4.2.2 Heritage issues and policies
The whole of the Vatican City is listed in the United Nations International Register of Cultural Property under Special Protection, as laid down in The Hague Convention of 14 May 1954 (signed by the Holy See on 24 February 1958).
The Vatican City was included on the Cultural Heritage of Humanity list on 31 October 1984, following the Holy See's accession to the Convention on the Protection of the Cultural and Natural Heritage of Humanity on 16 November 1972. In 1990, all the Holy See's extra-territorial property in Rome was included in this agreement.
The Holy See signed the European Council Convention for the Protection of the Archaeological Heritage on 16 January 1992, ratified on 6 May 1999.
On 25 July 2001, the Law for the Protection of Cultural Goods was promulgated, following the updating of the Fundamental Law of the Vatican City State on 26 November 2000. It provides for an inventory of all the cultural property of the Holy See and the Vatican City, and sets out concrete procedures for the management of this property.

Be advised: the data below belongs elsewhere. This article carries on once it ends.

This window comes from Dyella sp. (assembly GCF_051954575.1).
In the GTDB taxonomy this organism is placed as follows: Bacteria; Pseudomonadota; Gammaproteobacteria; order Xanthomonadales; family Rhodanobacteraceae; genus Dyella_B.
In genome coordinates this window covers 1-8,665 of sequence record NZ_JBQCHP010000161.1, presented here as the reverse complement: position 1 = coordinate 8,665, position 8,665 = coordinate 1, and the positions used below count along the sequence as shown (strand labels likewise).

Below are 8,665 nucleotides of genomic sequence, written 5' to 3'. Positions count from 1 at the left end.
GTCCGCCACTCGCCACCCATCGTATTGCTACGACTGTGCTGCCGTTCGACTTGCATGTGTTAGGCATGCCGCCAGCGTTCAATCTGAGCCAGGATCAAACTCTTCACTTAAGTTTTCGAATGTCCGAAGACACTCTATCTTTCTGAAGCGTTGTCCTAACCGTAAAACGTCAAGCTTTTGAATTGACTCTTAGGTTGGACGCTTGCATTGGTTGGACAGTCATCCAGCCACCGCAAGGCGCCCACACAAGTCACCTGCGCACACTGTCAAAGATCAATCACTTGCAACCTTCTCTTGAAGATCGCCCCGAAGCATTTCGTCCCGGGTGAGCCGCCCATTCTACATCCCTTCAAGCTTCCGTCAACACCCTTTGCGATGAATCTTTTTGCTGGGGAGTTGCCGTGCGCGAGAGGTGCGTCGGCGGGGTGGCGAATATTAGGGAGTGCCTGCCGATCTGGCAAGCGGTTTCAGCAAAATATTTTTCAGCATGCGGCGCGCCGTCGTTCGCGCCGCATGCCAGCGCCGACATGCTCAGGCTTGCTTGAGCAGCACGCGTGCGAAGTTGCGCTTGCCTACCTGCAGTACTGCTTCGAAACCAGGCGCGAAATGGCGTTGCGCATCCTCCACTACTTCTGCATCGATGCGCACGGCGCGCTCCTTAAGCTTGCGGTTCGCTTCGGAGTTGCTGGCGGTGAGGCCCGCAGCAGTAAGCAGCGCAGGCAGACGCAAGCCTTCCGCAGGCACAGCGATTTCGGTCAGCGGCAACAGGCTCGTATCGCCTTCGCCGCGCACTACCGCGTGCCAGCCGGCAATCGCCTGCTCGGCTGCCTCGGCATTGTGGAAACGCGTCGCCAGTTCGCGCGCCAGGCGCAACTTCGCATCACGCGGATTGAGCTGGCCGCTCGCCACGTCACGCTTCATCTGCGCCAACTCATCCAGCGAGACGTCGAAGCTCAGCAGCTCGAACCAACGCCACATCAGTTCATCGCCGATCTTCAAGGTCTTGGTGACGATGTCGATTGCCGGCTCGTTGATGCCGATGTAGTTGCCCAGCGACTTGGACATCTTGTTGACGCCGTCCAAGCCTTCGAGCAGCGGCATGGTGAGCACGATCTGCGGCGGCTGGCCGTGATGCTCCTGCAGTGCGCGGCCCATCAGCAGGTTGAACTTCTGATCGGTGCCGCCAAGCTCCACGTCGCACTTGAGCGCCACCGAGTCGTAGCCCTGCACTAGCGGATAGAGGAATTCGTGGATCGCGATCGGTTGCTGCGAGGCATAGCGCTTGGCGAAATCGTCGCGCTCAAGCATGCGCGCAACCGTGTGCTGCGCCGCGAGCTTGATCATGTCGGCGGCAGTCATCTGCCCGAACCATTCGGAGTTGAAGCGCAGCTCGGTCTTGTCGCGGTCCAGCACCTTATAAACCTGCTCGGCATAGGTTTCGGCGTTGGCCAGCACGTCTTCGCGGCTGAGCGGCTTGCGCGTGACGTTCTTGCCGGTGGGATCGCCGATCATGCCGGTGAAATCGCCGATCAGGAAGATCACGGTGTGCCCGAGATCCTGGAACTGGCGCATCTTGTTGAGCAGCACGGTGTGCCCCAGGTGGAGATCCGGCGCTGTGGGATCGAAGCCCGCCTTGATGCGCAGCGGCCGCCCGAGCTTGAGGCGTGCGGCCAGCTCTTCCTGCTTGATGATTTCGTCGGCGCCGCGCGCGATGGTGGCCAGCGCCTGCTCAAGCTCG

The Pontifical Commission for Cultural Goods has drawn up and sent out four circular letters to bishops on the management of cultural goods:
- Church Libraries in the Mission of the Church, 19 March 1994;
- The Pastoral Function of Church Archives, 2 February 1997;
- The Inventory and Cataloguing of the Cultural Heritage of the Church: A Necessary and Urgent Task, 8 December 1999; and
- The Pastoral Function of Ecclesiastical Museums, 15 August 2001.
These guidelines indicate the need to catalogue the artistic and cultural heritage of dioceses and religious orders where this has not already been done, to encourage the creation of structures for the conservation and development of these goods (museums, archives and libraries) and highlights the need to invest in training staff to manage this heritage (clergy, lay people and volunteers) through special training programmes.
Chapter published: 26-11-2009